Honoring press embargoes
In 2008, TechCrunch Founder Michael Arrington articulated his frustration with public relations professionals, embargoes, and the failure of companies to actually penalize those in violation of press embargo agreements (press embargoes are typically issued by public relations companies or departments and are designed to assess if a story will be picked up and by whom. Written agreement typically takes place prior to agreed media approval to participate in closed presentations that the “news” will not be released until a time specified by the company releasing the statement or product). Arrington explains eloquently in his article that the failure of PR companies to actually enforce violations of the embargo agreements is frustrating, and that TechCrunch would no longer honor them. From a publisher’s perspective, I heard the message Arrington sent to read, if it’s not exclusive to us, it’s useless and a waste of our time. If you want an agreement, make it an exclusive. Whether or not he was bluffing didn’t matter, word traveled quickly.
Fast forward to April of 2009 where an alleged leak surfaced from the Wall Street Journal that they will no longer honor embargoes “without prior approval of a deputy managing editor,” said Nick Ragone. Kyle Austin of the Racepoint Group quotes an unnamed source at the WSJ, “We can still work on advanced stuff with a certain publication date in mind, but we can’t accept an embargo that ties our hands to a particular time, particularly one that isn’t exclusive.”
How AG handles press embargoes
We’re consistently asked to cover products, services, and launches and we are held to embargoes which we’re happy to honor, but we have a very simple clause within our agreement that essentially states that if any entity breaks the embargo or we find the product live and in the public domain, we will run the story. It only seems fair. PR companies and departments aren’t typically concerned with the manpower it takes to run down embargoes, so our claim to fame is that we only write about the releases we believe matter to our niche, and if the news is exclusive and we decline to publish, the PR person is told at the time of presentation, but the bottom line is that we honor our word.
This past week, AgentGenius (AGBeat) was contacted by Realtor.com to participate in a product preview call conducted by Errol Samuelson, Chief Revenue Officer and President of Realtor.com about their new iPad real estate search app in which the story was to be released no sooner than 6:35 AM EST on Tuesday, April 26th. This time was agreed to by all participants of the call in writing which included a who’s who of news organizations and to our knowledge, all have kept their word except for the Wall Street Journal who released the story at 4:47 PM PT on Monday April 25th via the WSJ’s All Things Digital website at significant risk of future exclusion to stories such as this one (or greater) where Realtor.com may foresee it as a leaky risk of competitive information. AGBeat was the first to find and report the breach to Realtor.com.
WSJ benefits from breaching embargo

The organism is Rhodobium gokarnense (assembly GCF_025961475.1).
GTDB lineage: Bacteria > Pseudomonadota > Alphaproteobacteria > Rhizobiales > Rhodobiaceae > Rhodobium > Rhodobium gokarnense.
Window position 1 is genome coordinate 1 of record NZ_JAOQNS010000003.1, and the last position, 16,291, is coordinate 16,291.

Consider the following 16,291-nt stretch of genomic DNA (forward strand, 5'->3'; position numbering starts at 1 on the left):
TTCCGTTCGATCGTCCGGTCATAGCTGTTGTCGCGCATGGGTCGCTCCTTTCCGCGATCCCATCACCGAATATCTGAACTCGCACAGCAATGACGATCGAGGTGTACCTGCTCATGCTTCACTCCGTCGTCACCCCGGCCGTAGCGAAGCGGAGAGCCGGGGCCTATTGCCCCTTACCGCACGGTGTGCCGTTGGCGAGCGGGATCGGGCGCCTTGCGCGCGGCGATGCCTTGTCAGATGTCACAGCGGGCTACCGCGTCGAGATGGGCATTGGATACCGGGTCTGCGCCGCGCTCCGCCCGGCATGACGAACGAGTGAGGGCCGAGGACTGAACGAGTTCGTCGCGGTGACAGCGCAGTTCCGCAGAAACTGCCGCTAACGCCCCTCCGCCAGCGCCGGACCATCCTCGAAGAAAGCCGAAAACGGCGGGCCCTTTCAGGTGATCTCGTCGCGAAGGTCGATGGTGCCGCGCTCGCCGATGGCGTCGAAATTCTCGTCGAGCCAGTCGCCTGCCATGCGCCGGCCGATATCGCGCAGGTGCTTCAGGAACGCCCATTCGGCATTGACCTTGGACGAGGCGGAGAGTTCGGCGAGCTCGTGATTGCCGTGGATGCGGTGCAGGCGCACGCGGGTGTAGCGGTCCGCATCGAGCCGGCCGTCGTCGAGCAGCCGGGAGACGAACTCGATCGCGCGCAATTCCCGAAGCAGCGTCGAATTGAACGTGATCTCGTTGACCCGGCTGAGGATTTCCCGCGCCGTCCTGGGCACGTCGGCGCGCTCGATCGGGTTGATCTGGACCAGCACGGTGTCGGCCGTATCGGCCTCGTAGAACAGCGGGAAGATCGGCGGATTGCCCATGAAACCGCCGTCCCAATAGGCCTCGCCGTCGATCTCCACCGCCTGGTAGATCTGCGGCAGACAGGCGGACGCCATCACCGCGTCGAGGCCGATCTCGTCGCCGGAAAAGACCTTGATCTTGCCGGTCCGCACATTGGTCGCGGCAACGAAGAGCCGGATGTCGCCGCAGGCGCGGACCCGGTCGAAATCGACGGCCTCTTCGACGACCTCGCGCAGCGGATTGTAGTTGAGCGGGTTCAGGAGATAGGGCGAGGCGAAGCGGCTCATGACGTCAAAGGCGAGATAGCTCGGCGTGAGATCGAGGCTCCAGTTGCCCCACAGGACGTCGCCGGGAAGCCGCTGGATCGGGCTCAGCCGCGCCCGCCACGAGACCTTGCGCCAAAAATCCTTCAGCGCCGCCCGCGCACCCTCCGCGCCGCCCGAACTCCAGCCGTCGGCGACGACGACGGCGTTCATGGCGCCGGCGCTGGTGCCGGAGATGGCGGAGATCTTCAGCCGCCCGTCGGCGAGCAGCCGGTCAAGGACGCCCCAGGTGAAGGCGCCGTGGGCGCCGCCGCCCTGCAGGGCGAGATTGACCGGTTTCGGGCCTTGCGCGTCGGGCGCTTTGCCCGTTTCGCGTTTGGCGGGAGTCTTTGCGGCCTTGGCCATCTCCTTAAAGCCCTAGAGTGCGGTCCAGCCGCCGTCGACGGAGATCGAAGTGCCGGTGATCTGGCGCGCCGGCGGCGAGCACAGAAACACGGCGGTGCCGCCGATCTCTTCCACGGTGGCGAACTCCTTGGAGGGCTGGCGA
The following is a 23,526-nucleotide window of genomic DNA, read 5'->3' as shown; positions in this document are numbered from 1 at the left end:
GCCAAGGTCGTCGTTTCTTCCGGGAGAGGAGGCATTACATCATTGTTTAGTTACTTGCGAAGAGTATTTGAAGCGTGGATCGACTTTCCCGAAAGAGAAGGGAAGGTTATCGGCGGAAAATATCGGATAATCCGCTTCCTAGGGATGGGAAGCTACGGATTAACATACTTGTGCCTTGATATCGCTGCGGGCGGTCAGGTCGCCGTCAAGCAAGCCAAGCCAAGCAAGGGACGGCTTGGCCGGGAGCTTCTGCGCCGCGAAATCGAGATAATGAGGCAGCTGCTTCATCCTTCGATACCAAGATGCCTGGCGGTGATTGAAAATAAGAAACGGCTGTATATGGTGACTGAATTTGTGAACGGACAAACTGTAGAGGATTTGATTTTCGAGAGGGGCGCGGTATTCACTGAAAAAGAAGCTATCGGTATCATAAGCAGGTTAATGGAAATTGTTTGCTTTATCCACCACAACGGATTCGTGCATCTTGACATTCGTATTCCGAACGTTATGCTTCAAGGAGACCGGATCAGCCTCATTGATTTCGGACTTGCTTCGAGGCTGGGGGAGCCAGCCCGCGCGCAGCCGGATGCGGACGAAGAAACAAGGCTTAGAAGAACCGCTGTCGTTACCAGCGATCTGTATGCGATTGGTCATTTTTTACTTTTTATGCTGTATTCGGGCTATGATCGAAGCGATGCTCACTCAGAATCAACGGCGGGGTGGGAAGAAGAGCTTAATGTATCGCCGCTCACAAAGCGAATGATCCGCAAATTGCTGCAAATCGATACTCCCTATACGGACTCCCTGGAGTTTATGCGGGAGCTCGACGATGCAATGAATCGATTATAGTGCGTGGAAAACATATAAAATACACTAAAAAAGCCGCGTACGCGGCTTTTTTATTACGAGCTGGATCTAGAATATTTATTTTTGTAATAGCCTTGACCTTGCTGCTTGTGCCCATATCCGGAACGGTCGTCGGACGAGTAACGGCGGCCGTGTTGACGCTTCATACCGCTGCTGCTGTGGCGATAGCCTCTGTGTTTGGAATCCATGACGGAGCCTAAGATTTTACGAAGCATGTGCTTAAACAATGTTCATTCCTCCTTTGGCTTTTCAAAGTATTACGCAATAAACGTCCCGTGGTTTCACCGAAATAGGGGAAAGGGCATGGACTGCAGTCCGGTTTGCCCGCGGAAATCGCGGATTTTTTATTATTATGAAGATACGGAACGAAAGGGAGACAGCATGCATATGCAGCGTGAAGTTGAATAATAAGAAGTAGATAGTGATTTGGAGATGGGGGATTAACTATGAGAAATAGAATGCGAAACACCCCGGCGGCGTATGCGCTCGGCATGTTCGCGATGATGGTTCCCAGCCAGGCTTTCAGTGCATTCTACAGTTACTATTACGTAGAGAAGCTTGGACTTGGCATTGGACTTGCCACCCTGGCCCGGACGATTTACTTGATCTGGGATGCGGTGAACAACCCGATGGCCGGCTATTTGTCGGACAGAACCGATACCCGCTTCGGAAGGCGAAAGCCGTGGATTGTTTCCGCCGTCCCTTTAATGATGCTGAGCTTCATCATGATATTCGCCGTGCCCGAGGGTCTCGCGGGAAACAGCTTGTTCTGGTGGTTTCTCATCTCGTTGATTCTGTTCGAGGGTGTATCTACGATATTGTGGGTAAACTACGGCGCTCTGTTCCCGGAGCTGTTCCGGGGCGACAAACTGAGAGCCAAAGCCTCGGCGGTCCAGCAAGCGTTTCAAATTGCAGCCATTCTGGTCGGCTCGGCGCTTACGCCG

What’s the problem? So what? The Wall Street Journal got a scoop and ran with it? No, the Wall Street Journal did not. They stole a story, they did no work, and they’re already profiting from it in terms of traffic and revenue as Google sees the Wall Street Journal as the original source of the story. AG contacted both the journalist for the Wall Street Journal, Tricia Duryee, as well as the communications department for Realtor.com for comment and neither have responded on the record, however, we were asked by Realtor.com to abide by the embargo and we have, but only because we had already agreed with the understanding that the app would go live in the iTunes store early so journalists could test the app. Realtor.com is a site advertiser at AGBeat, as is the Wall Street Journal but we have opted to terminate our agreements with the WSJ publication. Our position is simple- if we at AGBeat deem an entity to be unethical, we have a duty to our stakeholders (our readers) not to promote that product. It’s not the first time we’ve terminated or passed on a relationship we could not endorse, and we doubt it will be our last.
Like Arrington, we’re frustrated with embargo breakers, and a lack of any real teeth to the good faith agreements PR companies hold media to, but we believe keeping our word is above and beyond that issue. Punishment is likely better handled by exposing unethical behavior by media, bloggers, and the like, beginning in this case with the Wall Street Journal.
The other side of the coin
There is a flip side to the argument that the Wall Street Journal Editors are acting in an unethical manner as presented by the JagWire Group in an editorial on embargoes. They cite a senior lecturer at Boston University, “on the face of it, it sounds like someone is trying to control the news for their own agenda…I’m guessing that most editors would find this practice to be unsavory.”
To that end, we respond that media outlets should be up front and honest as journalists and simply say, “no, we do not honor any news embargo.” This is absolutely the only ethical response possible if asked to violate one’s own integrity. Not maybe, not yes but mean no, but absolutely no thank you.